"We hope, with these and future studies, that we can inform new strategies to help people regulate their emotions, and to prevent symptoms of anxiety and depression from developing in the first place," Scult said.
-end-
Hariri is a member of the Duke Institute for Brain Sciences. The research was supported by the National Science Foundation Graduate Research Fellowship, the National Institutes of Health (P30DA023026, R01AG049789, R01DA033369, R01AG049789).

CITATION: "Thinking and Feeling: Individual Differences in Habitual Emotion Regulation and Stress-Related Mood are Associated with Prefrontal Executive Control," Matthew A. Scult, Annchen R. Knodt, Johnna R. Swartz, Bartholomew D. Brigidi and Ahmad R. Hariri. Clinical Psychological Science, Online Oct. 6, 2016. DOI: 10.1177/2167702616654688

Online: http://cpx.sagepub.com/content/early/2016/10/06/2167702616654688.abstract

Duke University

Related Depression Articles:

Which comes first: Smartphone dependency or depression?
New research suggests a person's reliance on his or her smartphone predicts greater loneliness and depressive symptoms, as opposed to the other way around.
Depression breakthrough
Major depressive disorder -- referred to colloquially as the 'black dog' -- has been identified as a genetic cause for 20 distinct diseases, providing vital information to help detect and manage high rates of physical illnesses in people diagnosed with depression.
CPAP provides relief from depression
Researchers have found that continuous positive airway pressure (CPAP) treatment of obstructive sleep apnea (OSA) can improve depression symptoms in patients suffering from cardiovascular diseases.
Post-natal depression in dads linked to depression in their teenage daughters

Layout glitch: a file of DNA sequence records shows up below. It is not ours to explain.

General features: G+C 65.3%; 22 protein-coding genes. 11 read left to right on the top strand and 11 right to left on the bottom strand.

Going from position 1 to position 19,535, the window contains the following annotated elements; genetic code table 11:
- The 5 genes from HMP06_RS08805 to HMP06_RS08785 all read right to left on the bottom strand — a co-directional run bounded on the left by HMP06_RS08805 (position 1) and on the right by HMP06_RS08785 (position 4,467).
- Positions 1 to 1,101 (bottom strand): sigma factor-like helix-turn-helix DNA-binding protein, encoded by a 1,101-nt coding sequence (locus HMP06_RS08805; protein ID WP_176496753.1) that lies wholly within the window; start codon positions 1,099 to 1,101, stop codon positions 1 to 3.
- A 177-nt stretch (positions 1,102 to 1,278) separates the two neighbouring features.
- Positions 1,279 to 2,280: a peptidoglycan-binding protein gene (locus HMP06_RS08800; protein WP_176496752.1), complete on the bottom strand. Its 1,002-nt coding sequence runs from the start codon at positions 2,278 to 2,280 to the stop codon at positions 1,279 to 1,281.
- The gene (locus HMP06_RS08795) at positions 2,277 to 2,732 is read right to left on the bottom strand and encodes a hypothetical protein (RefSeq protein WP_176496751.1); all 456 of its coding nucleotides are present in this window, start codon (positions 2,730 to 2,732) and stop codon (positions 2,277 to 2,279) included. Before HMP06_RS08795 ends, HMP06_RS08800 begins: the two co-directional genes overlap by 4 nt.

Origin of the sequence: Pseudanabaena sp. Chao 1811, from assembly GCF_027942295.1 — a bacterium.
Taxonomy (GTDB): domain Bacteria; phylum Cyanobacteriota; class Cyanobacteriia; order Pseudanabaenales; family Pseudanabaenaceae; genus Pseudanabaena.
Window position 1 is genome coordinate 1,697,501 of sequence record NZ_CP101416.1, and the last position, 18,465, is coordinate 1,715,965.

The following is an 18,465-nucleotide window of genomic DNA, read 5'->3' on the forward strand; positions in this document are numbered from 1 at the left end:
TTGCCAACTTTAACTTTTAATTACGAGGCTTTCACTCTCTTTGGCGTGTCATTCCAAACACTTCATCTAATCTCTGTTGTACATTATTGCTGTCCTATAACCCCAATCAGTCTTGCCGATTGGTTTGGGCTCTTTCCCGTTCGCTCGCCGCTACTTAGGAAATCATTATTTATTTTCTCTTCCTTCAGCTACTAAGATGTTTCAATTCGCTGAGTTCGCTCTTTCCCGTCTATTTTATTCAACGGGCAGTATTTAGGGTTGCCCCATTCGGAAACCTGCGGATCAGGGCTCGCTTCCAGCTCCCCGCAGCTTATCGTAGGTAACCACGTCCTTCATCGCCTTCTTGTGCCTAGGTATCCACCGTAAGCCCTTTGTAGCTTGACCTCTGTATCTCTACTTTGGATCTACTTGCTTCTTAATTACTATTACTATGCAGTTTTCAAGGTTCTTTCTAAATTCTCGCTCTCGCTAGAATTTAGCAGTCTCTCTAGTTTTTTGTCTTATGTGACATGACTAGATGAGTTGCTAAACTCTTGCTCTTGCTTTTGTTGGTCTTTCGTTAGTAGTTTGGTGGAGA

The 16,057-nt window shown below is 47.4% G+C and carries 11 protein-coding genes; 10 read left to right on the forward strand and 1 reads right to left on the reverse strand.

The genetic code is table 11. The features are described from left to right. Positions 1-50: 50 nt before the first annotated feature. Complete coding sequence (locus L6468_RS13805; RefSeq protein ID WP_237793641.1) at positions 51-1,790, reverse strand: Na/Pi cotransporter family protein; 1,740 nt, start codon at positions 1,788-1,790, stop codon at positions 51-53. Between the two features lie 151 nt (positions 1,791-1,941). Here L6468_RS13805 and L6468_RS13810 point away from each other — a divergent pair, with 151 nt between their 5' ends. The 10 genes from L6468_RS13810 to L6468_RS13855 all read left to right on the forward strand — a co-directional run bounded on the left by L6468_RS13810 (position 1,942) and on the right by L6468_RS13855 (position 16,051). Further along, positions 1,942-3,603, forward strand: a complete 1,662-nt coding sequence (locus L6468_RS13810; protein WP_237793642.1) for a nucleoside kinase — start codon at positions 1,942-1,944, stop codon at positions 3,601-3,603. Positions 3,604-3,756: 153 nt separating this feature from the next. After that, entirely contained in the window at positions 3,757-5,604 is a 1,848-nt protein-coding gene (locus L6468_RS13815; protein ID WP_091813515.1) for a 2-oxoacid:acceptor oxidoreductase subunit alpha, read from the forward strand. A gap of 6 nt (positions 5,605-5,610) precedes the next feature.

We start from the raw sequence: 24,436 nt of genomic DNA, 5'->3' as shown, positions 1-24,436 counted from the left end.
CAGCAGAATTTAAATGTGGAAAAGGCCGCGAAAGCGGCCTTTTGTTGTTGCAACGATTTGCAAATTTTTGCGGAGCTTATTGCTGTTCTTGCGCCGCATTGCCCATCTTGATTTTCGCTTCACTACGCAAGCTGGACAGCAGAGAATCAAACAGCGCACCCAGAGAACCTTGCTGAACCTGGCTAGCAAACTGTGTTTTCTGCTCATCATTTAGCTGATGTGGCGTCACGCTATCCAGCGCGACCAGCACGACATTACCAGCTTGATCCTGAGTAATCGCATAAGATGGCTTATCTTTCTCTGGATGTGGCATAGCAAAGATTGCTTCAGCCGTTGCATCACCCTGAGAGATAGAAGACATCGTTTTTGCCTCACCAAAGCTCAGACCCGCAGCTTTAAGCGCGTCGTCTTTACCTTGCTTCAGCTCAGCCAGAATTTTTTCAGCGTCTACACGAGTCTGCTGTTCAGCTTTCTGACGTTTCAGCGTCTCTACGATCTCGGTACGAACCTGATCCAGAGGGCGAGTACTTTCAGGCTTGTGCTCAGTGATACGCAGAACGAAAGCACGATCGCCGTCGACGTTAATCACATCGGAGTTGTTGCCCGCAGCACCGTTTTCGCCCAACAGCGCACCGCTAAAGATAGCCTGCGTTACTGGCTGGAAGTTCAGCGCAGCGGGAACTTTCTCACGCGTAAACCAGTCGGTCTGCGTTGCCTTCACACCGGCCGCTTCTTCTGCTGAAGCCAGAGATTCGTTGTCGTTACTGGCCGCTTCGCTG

Fathers as well as mothers can experience post-natal depression -- and it is linked to emotional problems for their teenage daughters, new research has found.
Being overweight likely to cause depression, even without health complications
A largescale genomic analysis has found the strongest evidence yet that being overweight causes depression, even in the absence of other health problems.
More Depression News and Depression Current Events

Best Science Podcasts 2019

We have hand picked the best science podcasts for 2019. Sit back and enjoy new science podcasts updated daily from your favorite science news services and scientists.
Now Playing: TED Radio Hour

Erasing The Stigma
Many of us either cope with mental illness or know someone who does. But we still have a hard time talking about it. This hour, TED speakers explore ways to push past — and even erase — the stigma. Guests include musician and comedian Jordan Raskopoulos, neuroscientist and psychiatrist Thomas Insel, psychiatrist Dixon Chibanda, anxiety and depression researcher Olivia Remes, and entrepreneur Sangu Delle.
Now Playing: Science for the People

#537 Science Journalism, Hold the Hype
Everyone's seen a piece of science getting over-exaggerated in the media. Most people would be quick to blame journalists and big media for getting in wrong. In many cases, you'd be right. But there's other sources of hype in science journalism. and one of them can be found in the humble, and little-known press release. We're talking with Chris Chambers about doing science about science journalism, and where the hype creeps in. Related links: The association between exaggeration in health related science news and academic press releases: retrospective observational study Claims of causality in health news: a randomised trial This...